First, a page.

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How can control room operators survive today’s challenges?

Information. It’s both the biggest blessing and challenge for control room staff. The tremendous rise of data available indeed potentially enables better informed decision-making. But sheer volume of data processing through control rooms can be overwhelming and puts a lot of pressure on operators and equipment. The transformation from manual to automated monitoring has started, but what exactly does this mean for control rooms, and which investments should be made to answer upcoming challenges?

20 years ago, almost all tasks in the control room were manual. Several operators monitored a multitude of sources and reported any issue they noticed. Over the years, the number of sources expanded, and automation helped the operators to cope with the information overload. For example, cameras only became active when movements were detected. But information sources kept increasing, and now we’re transitioning towards AI-supported decision-making. The systems analyze the information and present any anomaly. The human decides if this is a real issue and takes the necessary actions.

The answer to this transition is technology. Not only the AI-powered applications, but also the control room platform plays an essential part. Let’s look at the specific requirements this technology should support.

1.    Simplicity
Monitoring, analyzing, reporting, … The job of the operator is challenging. So, the technology should never add an additional layer of complexity. The control room equipment should therefore be quick to learn and intuitive to use. Additionally, a consistent look and feel across all information is a must, so that no unnecessary mistakes are made.

2.    Clarity
Providing a complete overview is impossible without integration of all information sources on one system. Having all data available in the same system sounds logical, but is in many cases a huge hurdle. This is especially the case when dealing with secure networks and legacy systems. The control room software platform should therefore work API first, offering easy ways to interconnect. Interaction with intelligent cameras and third-party devices for example, lead to the essential viewing operators need to improve decision-making.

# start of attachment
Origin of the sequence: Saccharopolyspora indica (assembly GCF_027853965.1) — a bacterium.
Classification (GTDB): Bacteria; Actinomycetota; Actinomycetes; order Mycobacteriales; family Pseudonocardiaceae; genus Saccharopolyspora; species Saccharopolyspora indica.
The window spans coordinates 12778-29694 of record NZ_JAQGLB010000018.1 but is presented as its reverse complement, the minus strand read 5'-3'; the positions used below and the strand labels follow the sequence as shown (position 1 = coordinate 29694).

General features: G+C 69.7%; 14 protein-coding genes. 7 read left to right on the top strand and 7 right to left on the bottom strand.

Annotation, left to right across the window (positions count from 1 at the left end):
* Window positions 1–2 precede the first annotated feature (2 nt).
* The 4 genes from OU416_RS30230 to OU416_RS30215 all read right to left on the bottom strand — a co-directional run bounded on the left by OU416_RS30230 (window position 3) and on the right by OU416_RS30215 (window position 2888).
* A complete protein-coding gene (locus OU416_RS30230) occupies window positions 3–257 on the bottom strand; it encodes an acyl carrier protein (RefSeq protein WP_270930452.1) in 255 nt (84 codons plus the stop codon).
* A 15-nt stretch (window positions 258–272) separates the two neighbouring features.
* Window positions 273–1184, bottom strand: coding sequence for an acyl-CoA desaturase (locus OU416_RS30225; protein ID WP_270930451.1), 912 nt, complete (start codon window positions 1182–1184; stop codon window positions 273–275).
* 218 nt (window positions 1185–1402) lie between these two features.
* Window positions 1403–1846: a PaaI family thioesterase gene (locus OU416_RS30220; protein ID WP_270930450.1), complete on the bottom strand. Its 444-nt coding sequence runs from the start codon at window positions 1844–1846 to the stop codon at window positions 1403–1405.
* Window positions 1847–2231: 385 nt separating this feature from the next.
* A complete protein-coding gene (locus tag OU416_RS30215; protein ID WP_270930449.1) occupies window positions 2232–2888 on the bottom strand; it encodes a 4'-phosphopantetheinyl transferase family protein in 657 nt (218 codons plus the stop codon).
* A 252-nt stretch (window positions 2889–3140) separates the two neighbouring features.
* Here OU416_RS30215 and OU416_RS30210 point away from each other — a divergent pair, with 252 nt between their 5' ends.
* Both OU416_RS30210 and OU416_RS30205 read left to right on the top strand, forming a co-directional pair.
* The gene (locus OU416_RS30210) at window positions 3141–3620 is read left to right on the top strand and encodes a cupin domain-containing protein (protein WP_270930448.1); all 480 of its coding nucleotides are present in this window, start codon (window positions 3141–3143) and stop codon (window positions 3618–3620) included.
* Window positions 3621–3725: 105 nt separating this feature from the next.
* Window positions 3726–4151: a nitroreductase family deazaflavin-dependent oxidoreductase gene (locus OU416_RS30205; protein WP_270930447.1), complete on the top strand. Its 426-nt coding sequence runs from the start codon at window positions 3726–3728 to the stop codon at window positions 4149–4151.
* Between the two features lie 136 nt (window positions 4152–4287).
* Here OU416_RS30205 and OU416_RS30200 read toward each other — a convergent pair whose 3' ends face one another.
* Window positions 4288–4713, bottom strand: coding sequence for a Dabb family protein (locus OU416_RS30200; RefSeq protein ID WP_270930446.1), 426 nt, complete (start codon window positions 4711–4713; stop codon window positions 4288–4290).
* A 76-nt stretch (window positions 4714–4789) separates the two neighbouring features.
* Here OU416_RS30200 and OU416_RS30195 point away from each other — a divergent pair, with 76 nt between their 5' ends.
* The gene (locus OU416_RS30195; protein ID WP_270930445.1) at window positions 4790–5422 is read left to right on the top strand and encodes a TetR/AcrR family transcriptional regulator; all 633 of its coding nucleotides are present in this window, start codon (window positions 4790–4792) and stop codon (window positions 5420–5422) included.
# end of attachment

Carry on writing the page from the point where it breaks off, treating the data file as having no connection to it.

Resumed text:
3.    Compatibility
However exciting and promising the future may be, there are still a lot of answers to be found in the past. So legacy systems should never be overlooked. Integrating old and new signals (such as EV alarms) results in a powerful mix – and allows for a more gradual transition. 

4.    Security
Control rooms are often critical environments, so security is an essential component. The control room software should therefore be built from a secure core and have the necessary protocols in place to react on any threat. 

5.    Scalability
A platform without the potential to upgrade is a dead platform. This goes for expansion of the network (for example, adding an additional control room in a remote location), or the addition of features. 


When designing CTRL, Barco’s new control room software and hardware platform, these topics were on top of the requirements list. By implementing them, Barco created a product that is truly ready for the future, helping operators and businesses survive the workloads of today – and tomorrow!

Photo CChedi.jpg

Charlene Chedi, Global Segment Marketing Manager, Barco

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